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Gut : journal of the British Society of Gastroenterology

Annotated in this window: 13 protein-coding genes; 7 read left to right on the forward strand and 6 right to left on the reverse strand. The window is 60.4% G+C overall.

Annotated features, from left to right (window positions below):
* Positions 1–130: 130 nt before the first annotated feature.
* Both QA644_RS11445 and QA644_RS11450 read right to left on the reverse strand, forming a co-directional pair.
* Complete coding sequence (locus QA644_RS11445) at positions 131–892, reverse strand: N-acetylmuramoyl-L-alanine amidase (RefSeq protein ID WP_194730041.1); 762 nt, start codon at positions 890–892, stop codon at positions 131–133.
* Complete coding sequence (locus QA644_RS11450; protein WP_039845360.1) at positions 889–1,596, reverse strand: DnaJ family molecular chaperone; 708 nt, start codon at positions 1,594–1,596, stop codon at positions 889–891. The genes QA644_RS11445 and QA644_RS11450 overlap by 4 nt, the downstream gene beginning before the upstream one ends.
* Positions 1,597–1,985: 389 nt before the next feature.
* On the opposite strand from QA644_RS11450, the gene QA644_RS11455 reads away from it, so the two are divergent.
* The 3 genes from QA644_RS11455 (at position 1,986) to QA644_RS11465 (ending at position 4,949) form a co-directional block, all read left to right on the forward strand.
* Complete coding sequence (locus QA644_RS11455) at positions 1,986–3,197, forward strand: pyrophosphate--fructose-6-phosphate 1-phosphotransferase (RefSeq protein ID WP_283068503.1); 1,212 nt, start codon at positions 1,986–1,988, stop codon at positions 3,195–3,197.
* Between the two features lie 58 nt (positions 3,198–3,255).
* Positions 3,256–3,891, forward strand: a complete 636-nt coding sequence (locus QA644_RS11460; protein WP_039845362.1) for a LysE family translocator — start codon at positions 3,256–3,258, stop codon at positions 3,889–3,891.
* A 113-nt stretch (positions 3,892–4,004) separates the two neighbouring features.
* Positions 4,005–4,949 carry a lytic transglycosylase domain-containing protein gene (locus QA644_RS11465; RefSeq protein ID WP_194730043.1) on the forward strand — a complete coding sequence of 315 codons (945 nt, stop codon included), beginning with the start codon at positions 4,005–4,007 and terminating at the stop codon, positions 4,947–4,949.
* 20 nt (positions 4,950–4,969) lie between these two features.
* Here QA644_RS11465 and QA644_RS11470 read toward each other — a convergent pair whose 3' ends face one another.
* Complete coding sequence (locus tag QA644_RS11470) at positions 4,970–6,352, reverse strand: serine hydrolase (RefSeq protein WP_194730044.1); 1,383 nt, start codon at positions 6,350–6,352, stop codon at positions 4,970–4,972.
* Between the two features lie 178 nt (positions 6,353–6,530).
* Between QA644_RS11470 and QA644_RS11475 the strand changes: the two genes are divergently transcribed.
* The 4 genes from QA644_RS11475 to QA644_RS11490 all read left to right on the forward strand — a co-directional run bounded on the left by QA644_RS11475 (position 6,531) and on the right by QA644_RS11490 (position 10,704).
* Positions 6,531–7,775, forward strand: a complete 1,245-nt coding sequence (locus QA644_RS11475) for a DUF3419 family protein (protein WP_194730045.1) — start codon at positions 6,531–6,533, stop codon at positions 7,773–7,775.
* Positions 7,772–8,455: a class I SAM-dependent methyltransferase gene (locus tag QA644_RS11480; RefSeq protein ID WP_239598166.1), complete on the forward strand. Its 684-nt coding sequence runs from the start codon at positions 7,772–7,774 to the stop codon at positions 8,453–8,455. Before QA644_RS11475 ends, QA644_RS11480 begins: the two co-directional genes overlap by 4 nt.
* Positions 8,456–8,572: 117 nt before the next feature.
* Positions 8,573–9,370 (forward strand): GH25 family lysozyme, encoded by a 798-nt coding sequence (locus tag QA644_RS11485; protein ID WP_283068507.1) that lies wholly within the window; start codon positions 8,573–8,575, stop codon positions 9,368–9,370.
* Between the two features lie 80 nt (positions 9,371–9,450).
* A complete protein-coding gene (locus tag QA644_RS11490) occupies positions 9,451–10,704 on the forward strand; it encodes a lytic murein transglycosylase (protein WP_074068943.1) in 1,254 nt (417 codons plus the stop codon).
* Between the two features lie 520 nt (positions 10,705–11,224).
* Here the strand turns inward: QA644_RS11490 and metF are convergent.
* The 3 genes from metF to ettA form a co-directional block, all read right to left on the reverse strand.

Semapimod, a small molecule known to inhibit proinflammatory cytokine activity, was studied to determine the optimal dose necessary to achieve a response in patients with moderate to severe Crohn''s disease (CD).A randomised, double-blind, placebo-controlled trial (CD04) was carried out followed by an open-label extension study (CD05). The trial was conducted in international multicentre outpatient clinics and included patients with moderate to severe CD (Crohn''s Disease Activity Index (CDAI) 250-400). Placebo was administered for 3 days; 60 mg semapimod intravenously for 1 day with placebo for 2 days; or 60 mg semapimod intravenously for 3 days. Participants who completed CD04 could participate in the open-label extension study, CD05, to receive up to five additional semapimod HCl 60 mg daily doses three times every 6-8 weeks. The main outcome measures were CDAI, Inflammatory Bowel Disease Questionnaire (IBDQ), Crohn''s Disease Endoscopic Inflammation Score (CDEIS) and serum C-reactive protein (CRP) concentration.152 patients were randomised in CD04. Responses for 1 and 3 day regimens were similar to placebo for CDAI (p=0.82), IBDQ (p=0.85), CDEIS (p=0.57) and CRP (p=0.40). The only noteworthy treatment-related safety finding was infusion reaction (phlebitis): 7.3, 34.8 and 62.7% for the placebo and 1 and 3 day semapimod treatment groups, respectively (p<0.001). In the open-label CD05 study (included=119 patients) a posthoc analysis showed that the mean CDAI improved in patients receiving 6 compared with < or = 3 cumulative doses (204.1+/-83 vs 251.4+/-103.05, p=0.006).Single and 3 day dosing of semapimod (< or = 180 mg) was ineffective for the treatment of moderate to severe CD. However, cumulative dosing > or = 360 mg was associated with decreased CDAI in a limited number of patients.